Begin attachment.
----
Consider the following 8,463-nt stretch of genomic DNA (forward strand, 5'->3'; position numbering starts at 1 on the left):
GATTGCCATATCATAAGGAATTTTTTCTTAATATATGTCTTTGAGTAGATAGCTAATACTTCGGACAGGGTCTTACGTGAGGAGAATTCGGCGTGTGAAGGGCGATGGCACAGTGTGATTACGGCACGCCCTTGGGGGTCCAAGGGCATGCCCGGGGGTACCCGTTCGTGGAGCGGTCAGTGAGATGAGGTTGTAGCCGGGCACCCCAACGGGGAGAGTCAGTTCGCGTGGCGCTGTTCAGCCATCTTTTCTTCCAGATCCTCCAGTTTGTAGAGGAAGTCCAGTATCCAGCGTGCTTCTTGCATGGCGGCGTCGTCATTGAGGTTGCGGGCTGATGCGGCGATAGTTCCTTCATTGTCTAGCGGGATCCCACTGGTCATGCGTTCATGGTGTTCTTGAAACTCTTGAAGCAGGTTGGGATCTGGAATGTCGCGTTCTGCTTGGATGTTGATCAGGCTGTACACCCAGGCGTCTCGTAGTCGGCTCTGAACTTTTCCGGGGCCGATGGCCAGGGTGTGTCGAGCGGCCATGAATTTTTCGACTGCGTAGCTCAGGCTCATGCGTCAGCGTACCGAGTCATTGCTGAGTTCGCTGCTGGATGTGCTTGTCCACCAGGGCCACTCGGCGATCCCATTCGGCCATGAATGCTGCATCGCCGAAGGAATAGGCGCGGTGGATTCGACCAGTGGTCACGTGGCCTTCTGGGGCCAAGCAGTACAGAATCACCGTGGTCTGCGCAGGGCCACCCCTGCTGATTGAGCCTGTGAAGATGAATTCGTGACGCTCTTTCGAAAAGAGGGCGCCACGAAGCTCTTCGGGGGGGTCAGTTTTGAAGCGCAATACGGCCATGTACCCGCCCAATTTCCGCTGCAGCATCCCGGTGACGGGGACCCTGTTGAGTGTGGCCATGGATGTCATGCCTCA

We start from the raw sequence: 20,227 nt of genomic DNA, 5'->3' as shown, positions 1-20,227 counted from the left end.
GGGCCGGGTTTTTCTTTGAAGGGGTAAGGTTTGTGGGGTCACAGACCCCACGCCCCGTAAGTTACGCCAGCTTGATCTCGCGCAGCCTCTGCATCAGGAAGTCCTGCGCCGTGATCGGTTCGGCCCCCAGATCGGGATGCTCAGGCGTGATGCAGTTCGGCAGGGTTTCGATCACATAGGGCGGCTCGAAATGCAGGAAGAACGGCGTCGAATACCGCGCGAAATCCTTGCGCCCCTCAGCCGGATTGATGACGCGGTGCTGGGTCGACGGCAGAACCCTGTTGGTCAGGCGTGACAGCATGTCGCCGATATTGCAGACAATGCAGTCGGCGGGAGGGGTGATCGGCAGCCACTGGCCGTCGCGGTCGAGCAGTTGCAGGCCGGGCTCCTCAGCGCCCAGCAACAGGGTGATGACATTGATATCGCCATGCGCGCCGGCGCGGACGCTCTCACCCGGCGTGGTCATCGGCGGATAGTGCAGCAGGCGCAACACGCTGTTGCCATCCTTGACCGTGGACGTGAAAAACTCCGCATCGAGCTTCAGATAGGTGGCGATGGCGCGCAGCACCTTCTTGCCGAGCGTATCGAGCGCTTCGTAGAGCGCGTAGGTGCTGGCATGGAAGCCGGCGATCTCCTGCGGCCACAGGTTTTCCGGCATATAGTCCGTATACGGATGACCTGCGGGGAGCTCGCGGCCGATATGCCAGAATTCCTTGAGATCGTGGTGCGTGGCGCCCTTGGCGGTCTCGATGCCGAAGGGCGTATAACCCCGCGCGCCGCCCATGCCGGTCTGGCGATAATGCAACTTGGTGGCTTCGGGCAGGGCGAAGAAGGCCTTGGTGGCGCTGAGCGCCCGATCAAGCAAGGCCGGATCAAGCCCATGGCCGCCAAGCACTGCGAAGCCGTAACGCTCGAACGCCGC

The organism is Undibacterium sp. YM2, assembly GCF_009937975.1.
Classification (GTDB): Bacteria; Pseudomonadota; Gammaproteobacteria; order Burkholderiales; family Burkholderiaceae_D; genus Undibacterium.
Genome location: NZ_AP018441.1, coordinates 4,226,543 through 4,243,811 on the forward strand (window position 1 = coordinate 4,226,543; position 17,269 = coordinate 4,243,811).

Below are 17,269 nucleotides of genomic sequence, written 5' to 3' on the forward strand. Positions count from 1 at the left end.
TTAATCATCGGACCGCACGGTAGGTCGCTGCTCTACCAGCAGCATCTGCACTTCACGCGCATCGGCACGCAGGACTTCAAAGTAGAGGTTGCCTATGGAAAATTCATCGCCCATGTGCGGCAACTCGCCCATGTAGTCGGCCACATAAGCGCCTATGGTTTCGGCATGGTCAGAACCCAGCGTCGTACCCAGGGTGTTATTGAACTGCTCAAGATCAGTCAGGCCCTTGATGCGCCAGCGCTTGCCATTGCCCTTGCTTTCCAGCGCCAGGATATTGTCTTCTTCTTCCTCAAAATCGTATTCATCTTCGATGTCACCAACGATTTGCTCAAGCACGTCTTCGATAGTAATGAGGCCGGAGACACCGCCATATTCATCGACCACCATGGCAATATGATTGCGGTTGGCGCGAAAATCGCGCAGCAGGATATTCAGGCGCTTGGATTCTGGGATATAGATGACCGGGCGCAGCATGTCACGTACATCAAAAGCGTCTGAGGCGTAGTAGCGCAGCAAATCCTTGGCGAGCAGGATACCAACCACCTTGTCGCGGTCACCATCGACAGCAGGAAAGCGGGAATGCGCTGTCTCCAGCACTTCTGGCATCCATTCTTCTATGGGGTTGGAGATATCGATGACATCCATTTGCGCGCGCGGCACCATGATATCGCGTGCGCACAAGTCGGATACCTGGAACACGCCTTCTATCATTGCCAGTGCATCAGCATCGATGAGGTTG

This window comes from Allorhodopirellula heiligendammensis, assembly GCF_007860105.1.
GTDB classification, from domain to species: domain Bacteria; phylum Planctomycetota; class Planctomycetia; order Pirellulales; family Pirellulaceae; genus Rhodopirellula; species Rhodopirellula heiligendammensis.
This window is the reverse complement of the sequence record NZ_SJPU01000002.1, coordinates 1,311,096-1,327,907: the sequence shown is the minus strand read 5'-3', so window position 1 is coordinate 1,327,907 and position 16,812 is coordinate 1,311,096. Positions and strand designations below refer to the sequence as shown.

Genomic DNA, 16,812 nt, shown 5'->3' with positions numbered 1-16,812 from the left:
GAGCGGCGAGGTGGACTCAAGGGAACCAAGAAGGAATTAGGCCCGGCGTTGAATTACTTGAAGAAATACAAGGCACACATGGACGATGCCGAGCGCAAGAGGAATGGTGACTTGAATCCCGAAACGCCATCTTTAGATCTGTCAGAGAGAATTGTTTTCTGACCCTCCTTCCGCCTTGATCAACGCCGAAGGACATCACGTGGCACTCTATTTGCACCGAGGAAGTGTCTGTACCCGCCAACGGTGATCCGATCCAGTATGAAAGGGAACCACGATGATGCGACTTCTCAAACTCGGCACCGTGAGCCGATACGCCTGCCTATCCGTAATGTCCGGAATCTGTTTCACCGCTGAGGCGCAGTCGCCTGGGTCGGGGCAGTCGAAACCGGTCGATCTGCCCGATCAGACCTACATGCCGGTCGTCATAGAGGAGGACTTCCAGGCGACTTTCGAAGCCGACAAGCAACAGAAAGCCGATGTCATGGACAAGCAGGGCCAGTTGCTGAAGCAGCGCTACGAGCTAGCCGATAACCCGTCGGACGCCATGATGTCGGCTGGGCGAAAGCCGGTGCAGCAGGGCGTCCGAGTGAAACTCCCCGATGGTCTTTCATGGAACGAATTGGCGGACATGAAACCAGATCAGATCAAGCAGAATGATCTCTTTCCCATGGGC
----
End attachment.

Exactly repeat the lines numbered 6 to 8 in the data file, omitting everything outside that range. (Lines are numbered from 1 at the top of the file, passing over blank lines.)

Classification (GTDB): Bacteria; Pseudomonadota; Gammaproteobacteria; order Burkholderiales; family Burkholderiaceae_D; genus Undibacterium.
Genome location: NZ_AP018441.1, coordinates 4,226,543 through 4,243,811 on the forward strand (window position 1 = coordinate 4,226,543; position 17,269 = coordinate 4,243,811).

Below are 17,269 nucleotides of genomic sequence, written 5' to 3' on the forward strand. Positions count from 1 at the left end.